|Opening Day Of The Season 1991 - Tottenham Hotspur|
Wed 01st Aug 2012 09:39
The start of a new era for Southampton Football Club as Ian Branfoot takes the reins of the team for the first time in what would be the final season before the Premier League.
Branfoot was a condemned man before a ball had been kicked, his long ball style at Reading was famous throughout the footballing world and despite his protestations to the contary, Saints fans were convinced that before a ball was kicked that he would change us from one of the most exciting teams in the top flight, to a team of long ball hoofers. He certainly didnt need to do that, upon his arrival Saints still had plenty of great players, both young and experienced.
Almost Branfoot's first act when taking charge didnt make him popular with the supporters, Jimmy Case was given a free transfer and joined Bournemouth, in truth it was probably a good move from the manager, after all hadn't Lawrie McMenemy done the same with Terry Paine, as you are trying to stamp your authority on a club, the last thing you need is a player who was in the running for your job himself giving the fans ammunition to call for him to replace you.
Other departures included the Wallace twins, this was sorted long before Branfoot arrived so was one thing he couldnt be blamed for, another that wasnt his fault either was the arrival of Paul Moody from Waterlooville (They hadnt joined up with Havant back then) that deal was started under Chris Nicholl and Branfoot merely rubber stamped it, it didnt help his cause though as Moody was seen as a big striker and the first piece needed in the armoury of any long ball merchant.
Moody apart though there were no new debutants in the 12 who would play in this game, although Richard Hall did make his full debut after a cameo as sub in the final game of the previous season under Chris Nicholl.
Another newcomer to the Dell though was a new kit, the fans breathed a sigh of relief when it was another traditional stripes kit and it was seen as a lucky omen when the manufacturer was Admiral, the same company who the club had used at Wembley in 1976, although an away kit of a royal blue shirt wasnt popular for obvious reasons.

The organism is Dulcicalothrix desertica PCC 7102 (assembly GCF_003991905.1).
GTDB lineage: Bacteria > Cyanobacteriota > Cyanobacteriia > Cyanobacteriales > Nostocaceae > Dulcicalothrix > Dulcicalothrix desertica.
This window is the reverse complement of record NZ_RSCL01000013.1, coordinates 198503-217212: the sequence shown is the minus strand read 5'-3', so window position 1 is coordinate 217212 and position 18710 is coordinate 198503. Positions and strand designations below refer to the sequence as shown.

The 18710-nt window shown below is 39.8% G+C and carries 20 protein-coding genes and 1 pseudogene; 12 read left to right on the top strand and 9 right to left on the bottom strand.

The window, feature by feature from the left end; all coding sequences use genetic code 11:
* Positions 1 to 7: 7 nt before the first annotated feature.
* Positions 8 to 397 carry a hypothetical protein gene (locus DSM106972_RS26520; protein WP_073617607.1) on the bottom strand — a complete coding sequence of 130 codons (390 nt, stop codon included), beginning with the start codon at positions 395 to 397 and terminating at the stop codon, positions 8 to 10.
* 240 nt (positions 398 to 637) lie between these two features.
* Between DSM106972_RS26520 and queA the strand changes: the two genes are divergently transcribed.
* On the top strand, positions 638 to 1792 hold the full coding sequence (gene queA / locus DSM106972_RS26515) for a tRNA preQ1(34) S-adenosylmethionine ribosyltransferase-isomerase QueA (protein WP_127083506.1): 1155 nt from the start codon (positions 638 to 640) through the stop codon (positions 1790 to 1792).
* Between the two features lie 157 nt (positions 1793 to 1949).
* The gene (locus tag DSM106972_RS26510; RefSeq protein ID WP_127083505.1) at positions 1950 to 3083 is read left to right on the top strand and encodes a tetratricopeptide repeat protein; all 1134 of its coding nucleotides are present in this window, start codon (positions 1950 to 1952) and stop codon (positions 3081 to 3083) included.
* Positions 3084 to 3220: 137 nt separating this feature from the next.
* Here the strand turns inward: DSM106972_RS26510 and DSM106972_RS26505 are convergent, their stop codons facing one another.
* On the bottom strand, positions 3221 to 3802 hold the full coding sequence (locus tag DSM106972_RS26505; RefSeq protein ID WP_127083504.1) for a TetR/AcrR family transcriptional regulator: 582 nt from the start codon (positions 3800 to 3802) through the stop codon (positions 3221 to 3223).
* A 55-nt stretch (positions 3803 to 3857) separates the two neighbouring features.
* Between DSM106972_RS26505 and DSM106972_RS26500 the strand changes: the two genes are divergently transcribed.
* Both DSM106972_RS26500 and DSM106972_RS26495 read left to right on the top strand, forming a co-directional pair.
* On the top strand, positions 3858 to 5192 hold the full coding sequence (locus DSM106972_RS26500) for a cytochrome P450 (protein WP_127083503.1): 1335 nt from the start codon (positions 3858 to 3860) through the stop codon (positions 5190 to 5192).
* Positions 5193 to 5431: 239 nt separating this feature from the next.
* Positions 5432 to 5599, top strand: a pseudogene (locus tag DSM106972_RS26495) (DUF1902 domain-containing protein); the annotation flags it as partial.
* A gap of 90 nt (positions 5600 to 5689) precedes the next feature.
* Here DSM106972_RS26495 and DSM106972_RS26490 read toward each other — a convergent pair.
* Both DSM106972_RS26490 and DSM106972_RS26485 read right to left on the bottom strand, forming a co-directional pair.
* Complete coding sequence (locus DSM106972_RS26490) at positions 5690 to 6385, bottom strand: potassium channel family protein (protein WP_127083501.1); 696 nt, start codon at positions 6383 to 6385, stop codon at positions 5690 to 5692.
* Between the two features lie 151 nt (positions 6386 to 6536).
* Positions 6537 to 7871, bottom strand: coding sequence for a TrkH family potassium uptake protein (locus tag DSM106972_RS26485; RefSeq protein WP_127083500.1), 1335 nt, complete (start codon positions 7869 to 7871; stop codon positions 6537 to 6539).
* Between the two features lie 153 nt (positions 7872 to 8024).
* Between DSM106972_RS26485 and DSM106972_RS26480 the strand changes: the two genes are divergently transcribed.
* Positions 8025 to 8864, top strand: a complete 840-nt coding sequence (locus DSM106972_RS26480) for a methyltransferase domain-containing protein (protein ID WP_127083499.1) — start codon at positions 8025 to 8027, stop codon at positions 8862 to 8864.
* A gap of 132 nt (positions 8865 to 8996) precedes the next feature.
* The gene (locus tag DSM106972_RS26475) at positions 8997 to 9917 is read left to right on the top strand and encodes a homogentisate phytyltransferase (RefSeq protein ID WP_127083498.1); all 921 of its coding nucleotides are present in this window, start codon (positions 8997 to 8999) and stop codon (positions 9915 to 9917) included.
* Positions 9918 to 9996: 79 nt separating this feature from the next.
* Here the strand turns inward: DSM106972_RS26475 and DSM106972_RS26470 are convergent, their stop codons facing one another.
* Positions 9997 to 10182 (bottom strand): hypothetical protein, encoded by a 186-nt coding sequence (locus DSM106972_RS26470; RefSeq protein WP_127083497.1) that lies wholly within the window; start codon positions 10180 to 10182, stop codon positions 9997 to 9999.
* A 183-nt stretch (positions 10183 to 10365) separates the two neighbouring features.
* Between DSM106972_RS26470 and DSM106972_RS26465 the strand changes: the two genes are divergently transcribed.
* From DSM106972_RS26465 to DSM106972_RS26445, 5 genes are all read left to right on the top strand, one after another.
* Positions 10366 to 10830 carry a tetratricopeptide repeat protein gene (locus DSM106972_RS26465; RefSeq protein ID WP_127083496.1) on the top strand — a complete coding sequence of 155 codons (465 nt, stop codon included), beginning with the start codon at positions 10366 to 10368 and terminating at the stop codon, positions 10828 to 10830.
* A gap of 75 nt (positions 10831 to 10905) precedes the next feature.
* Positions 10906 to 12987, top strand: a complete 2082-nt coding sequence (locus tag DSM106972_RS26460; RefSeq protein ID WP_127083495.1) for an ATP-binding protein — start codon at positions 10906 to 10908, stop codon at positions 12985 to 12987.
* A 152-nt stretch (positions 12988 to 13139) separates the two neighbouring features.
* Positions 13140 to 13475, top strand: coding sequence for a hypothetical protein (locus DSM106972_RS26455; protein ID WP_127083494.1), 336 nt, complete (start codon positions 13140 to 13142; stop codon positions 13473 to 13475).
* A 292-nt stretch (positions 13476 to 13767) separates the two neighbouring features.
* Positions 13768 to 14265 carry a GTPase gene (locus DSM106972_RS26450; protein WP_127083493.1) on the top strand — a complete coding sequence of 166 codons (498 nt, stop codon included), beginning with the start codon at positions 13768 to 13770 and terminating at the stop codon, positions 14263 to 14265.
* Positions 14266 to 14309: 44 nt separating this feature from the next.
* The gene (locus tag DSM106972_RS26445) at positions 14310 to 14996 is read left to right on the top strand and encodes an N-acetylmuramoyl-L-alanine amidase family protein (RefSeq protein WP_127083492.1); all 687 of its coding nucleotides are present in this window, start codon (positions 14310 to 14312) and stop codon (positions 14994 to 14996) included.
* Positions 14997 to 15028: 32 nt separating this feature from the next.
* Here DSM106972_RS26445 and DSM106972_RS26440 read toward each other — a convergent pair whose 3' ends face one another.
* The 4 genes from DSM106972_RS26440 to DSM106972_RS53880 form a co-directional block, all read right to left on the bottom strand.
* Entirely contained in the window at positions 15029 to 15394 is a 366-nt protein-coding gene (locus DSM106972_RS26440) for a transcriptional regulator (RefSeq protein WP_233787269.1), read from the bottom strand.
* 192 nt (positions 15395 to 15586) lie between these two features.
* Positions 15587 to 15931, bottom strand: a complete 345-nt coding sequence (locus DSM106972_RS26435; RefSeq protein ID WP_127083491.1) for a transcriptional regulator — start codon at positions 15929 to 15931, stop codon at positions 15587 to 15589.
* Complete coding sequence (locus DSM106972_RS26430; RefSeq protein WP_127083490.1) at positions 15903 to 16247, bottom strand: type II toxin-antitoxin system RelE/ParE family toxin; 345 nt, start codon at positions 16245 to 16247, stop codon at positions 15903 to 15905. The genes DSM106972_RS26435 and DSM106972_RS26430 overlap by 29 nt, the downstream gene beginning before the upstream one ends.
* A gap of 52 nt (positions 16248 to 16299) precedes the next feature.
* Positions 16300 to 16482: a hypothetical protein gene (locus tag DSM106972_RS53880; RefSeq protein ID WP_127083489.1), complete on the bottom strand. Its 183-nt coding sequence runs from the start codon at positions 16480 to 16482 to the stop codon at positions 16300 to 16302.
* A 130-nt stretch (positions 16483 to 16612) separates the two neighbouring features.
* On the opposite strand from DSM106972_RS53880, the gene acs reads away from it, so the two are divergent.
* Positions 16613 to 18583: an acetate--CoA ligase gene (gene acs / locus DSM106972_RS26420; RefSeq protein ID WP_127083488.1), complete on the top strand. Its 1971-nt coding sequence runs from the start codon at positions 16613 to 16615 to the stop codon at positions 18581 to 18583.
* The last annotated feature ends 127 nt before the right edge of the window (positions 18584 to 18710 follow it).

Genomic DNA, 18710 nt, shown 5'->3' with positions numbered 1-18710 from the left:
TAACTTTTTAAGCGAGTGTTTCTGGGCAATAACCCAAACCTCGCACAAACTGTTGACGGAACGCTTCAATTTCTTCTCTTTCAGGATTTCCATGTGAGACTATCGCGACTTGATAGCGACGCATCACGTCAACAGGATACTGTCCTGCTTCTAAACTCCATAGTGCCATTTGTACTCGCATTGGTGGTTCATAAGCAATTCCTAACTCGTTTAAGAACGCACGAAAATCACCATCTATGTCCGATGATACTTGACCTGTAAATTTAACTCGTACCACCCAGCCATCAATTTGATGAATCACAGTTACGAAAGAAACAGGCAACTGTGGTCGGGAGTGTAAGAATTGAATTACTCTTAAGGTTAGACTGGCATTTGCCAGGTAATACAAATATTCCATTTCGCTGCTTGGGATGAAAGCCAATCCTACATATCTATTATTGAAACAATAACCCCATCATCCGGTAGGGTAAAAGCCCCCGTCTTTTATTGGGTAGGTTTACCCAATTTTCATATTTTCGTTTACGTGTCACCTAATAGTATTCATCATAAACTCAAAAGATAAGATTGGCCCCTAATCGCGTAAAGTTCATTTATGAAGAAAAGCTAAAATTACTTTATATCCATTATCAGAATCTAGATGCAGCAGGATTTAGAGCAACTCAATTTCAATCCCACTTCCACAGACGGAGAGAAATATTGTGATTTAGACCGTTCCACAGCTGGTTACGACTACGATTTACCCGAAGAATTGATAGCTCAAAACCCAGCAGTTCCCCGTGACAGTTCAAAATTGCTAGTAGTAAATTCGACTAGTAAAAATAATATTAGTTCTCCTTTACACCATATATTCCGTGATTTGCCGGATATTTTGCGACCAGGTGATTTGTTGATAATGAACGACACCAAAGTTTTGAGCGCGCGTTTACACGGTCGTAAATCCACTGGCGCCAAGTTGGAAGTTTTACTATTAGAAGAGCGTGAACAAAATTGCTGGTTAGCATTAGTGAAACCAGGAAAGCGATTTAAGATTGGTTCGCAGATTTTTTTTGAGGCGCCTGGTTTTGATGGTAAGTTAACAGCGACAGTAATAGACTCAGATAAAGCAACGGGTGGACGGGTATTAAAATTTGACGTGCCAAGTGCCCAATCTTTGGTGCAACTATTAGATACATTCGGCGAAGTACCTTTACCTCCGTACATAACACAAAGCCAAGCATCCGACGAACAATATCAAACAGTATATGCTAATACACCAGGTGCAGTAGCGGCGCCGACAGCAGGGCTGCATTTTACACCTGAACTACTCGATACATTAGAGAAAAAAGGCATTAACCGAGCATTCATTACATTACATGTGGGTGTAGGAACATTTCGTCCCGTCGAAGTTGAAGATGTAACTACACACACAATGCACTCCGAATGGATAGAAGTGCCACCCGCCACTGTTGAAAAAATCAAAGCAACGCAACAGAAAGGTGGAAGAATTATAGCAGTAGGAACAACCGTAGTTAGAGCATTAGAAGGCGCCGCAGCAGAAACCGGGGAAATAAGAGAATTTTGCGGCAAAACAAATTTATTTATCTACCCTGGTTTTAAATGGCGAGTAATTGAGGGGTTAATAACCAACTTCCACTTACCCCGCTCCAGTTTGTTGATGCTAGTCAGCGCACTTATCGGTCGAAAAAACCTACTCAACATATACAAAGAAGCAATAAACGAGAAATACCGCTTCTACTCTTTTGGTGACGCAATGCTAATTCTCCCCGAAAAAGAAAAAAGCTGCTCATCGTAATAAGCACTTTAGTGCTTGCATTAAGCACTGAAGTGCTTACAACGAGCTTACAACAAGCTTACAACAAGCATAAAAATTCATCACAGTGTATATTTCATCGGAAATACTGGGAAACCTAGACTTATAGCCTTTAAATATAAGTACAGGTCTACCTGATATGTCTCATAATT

On a sunny day with 18,581 in attendance, the new era started at the Dell and although some suspected, none would have quite predicted just what a turbulent 2 1/2 years lay ahead.
But for now it all started in great fashion, with barely 2 mins on the clock Alan Shearer thundered a shot past Erik "The Viking" Thorstvedt in the Spurs goal to shock Terry Venables on the Spurs bench and at the same time have the distinction of the first goal in the entire league for the new season.
For the first 40 minutes Saints looked good, but then five minutes before the break Gary Lineker equalised for Spurs to send both teams in at the break all square, but it got worse, on 70 minutes ordon Durie put the visitors ahead and before Saints had hd time to regroup Lineker had netted his second to make the game look safe for Spurs.
But perhaps they thought they were home and dry, because within a minute or two, Richard Hall headed home to make it three goals in four minutes in the game and 3-2 to Spurs overall and set up a grandstand finish.
But sadly for Saints despite the introduction of the very tall and gangly Moody, who in many respects looked like Iain Dowie's brother, the scoring was over.
Saints fans wondered whether they had seen the start of the long ball game, certainly there was a change of tactic, Alan Shearer previously more of a target man whose main job was to set the chances up for Matt Le Tiss and Rod Wallace, was now pushed to the fore as the main goalscoring threat with balls aimed down the channels at him.
Within weeks though any Saints supporters who thought that Branfoot was going to change his style got a wake up call, out went Paul Rideout and in came Branfoot's Reading henchmen Terry Hurlock and Steve Wood alongside the aforementioned Iain Dowie, as well as a diminutive winger David Lee who was to enjoy a 15 minute golden period for the club in his full debut against Villa, but little else.
The Branfoot era had arrived things were going to get a lot worse before they got better.
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